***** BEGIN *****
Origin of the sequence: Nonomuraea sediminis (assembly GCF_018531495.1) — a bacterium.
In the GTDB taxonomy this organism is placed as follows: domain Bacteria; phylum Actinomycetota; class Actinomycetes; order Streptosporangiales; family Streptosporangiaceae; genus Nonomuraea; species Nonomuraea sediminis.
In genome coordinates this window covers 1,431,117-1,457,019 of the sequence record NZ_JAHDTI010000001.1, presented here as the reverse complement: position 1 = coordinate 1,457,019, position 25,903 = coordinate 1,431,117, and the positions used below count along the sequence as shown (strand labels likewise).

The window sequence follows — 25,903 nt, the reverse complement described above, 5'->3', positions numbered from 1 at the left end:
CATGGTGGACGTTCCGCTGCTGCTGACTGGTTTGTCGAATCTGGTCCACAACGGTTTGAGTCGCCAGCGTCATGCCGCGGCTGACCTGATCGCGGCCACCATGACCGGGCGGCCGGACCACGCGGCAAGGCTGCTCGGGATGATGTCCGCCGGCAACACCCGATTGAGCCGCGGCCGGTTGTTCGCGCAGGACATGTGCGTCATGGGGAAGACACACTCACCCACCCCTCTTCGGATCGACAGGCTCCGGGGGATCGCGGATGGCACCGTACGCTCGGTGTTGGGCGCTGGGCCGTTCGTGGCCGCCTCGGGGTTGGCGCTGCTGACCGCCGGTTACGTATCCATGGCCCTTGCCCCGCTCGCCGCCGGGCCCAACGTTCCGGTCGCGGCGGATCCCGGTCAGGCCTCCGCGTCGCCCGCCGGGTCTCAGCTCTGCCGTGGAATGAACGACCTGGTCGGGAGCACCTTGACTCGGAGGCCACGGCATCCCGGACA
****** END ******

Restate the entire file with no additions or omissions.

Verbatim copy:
Origin of the sequence: Nonomuraea sediminis (assembly GCF_018531495.1) — a bacterium.
In the GTDB taxonomy this organism is placed as follows: domain Bacteria; phylum Actinomycetota; class Actinomycetes; order Streptosporangiales; family Streptosporangiaceae; genus Nonomuraea; species Nonomuraea sediminis.
In genome coordinates this window covers 1,431,117-1,457,019 of the sequence record NZ_JAHDTI010000001.1, presented here as the reverse complement: position 1 = coordinate 1,457,019, position 25,903 = coordinate 1,431,117, and the positions used below count along the sequence as shown (strand labels likewise).

The window sequence follows — 25,903 nt, the reverse complement described above, 5'->3', positions numbered from 1 at the left end:
CATGGTGGACGTTCCGCTGCTGCTGACTGGTTTGTCGAATCTGGTCCACAACGGTTTGAGTCGCCAGCGTCATGCCGCGGCTGACCTGATCGCGGCCACCATGACCGGGCGGCCGGACCACGCGGCAAGGCTGCTCGGGATGATGTCCGCCGGCAACACCCGATTGAGCCGCGGCCGGTTGTTCGCGCAGGACATGTGCGTCATGGGGAAGACACACTCACCCACCCCTCTTCGGATCGACAGGCTCCGGGGGATCGCGGATGGCACCGTACGCTCGGTGTTGGGCGCTGGGCCGTTCGTGGCCGCCTCGGGGTTGGCGCTGCTGACCGCCGGTTACGTATCCATGGCCCTTGCCCCGCTCGCCGCCGGGCCCAACGTTCCGGTCGCGGCGGATCCCGGTCAGGCCTCCGCGTCGCCCGCCGGGTCTCAGCTCTGCCGTGGAATGAACGACCTGGTCGGGAGCACCTTGACTCGGAGGCCACGGCATCCCGGACA